Both answered, “I don’t know.”

I followed up, “What do you think you need to do to get into heaven?”

Their responses ranged from “I’m not sure” to “go to church and be a good person” to “believe in God.” Neither of them mentioned Jesus.

Their answers surprised and saddened me since my kids have grown up going to church. When they were little they learned about Jesus at Christian preschool, Sunday School and Vacation Bible School. Back then they were willing and eager faith participants with whom I’d sing Bible songs and teach simple lessons about God. << Continue reading ... >>

August 12, 2011

This Wandering Heart

Falling back.

It’s our inclination. Our human nature. Our inner compass. We set out to follow God, but we get distracted, complacent or seduced by something else. We follow our whims and desires. And travel in a different direction. Isaiah wrote about this heart condition: “All of us, like sheep, have strayed away. We have left God's paths to follow our own. “ (53:6)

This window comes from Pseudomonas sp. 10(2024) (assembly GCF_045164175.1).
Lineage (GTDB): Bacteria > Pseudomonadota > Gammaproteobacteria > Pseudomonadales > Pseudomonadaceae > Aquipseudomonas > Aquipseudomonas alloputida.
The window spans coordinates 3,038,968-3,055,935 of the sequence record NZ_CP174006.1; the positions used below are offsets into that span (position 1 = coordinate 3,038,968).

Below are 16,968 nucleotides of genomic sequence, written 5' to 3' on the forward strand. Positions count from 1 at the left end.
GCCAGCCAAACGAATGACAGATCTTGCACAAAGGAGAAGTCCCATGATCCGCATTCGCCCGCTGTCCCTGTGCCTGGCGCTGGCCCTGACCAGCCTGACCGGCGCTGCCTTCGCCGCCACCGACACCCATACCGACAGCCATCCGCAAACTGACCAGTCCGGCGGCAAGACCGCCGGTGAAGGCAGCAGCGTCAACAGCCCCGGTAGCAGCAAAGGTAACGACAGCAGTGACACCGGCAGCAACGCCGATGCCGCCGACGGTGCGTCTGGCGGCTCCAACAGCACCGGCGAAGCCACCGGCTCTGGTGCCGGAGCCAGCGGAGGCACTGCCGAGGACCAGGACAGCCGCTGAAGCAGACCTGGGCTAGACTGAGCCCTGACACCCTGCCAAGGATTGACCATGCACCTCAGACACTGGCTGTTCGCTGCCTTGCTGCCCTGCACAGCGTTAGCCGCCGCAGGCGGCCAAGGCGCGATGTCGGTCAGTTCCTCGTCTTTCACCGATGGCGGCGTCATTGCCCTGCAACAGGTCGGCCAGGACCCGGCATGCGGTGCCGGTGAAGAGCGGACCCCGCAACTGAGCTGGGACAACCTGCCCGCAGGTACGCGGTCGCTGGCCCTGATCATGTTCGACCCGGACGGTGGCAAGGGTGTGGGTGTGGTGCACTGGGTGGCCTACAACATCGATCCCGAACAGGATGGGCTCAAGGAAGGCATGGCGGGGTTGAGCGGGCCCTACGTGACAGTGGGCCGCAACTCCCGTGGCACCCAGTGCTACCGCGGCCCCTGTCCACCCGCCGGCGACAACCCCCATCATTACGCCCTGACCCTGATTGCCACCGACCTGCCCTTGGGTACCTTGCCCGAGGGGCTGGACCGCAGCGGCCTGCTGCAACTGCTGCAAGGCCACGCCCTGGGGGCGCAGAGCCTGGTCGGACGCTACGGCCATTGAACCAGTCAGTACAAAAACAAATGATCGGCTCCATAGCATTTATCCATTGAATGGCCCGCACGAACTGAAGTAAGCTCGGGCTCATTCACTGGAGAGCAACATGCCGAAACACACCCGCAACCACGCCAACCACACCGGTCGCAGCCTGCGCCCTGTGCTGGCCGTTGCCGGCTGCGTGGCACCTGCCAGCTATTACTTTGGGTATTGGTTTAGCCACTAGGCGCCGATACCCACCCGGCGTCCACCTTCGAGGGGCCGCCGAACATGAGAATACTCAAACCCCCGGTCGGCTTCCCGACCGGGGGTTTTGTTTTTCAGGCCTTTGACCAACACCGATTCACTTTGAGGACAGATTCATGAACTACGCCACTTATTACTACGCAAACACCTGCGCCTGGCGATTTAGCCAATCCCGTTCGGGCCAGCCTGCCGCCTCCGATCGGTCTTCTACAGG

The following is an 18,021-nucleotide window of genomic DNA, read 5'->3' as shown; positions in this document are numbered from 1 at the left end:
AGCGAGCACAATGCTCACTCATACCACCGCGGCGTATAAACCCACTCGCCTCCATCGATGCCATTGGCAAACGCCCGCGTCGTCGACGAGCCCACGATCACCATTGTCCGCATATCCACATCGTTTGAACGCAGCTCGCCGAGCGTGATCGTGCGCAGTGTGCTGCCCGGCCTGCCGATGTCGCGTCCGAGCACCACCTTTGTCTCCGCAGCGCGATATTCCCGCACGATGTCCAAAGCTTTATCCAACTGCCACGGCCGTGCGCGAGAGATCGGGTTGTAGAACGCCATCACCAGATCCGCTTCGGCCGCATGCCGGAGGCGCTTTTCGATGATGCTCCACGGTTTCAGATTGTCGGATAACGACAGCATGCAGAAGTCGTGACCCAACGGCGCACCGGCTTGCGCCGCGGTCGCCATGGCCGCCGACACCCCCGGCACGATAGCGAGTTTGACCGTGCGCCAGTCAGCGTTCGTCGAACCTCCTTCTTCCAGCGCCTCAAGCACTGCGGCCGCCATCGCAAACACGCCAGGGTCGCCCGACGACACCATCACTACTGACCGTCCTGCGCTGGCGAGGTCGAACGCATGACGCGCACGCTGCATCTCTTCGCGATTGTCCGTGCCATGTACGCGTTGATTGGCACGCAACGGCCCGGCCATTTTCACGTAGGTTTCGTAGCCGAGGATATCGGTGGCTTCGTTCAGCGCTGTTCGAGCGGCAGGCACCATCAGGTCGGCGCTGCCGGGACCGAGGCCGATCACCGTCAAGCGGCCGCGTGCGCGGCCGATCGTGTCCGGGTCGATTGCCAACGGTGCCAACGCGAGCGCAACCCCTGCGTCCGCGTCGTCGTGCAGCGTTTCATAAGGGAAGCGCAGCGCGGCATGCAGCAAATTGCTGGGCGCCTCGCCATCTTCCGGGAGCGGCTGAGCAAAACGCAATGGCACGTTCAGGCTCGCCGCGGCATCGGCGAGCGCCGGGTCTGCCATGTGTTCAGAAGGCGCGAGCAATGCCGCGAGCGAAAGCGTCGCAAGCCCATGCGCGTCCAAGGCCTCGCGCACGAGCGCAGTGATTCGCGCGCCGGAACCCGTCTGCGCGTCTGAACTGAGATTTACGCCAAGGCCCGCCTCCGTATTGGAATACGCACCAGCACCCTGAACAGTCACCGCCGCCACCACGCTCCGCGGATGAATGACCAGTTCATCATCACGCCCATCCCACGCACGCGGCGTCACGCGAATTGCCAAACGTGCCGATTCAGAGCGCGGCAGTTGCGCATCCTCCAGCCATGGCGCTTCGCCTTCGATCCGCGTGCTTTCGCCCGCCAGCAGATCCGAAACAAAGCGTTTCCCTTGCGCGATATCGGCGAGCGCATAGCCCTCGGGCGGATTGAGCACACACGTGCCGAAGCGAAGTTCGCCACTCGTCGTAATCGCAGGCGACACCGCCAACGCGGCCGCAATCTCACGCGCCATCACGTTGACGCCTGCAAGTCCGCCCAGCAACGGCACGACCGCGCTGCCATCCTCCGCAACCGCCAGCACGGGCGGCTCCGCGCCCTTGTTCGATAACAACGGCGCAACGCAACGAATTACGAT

Again and again we trade in God’s plan for our own. It makes being a Christian darn hard work. Impossible work it seems sometimes.

In our prison ministry backsliding is a common theme. Several of the inmates gave powerful testimonies this week in the church service. One inmate told how he’d been actively involved with a prison ministry, coming in every week (like our group does). Through tear-filled eyes he shared how he’d “fallen away” a few months ago and done things that landed him in prison. Now he was the one being ministered to. Humbled and broken, he still trusted God’s plan for His life. He encouraged the men, especially those getting out soon, to stick closely with Jesus.  

“It’s so easy to stray,” he cautioned.  

His words touched us all. And they got me thinking.

So many of the inmates love the Lord and want to start a new life with Christ. But their home environments are filled with drugs, violence, gangs, crime and broken families. When (or if) they get out, the cards are so stacked against them to become productive, law-abiding citizens, let alone faithful followers of Jesus.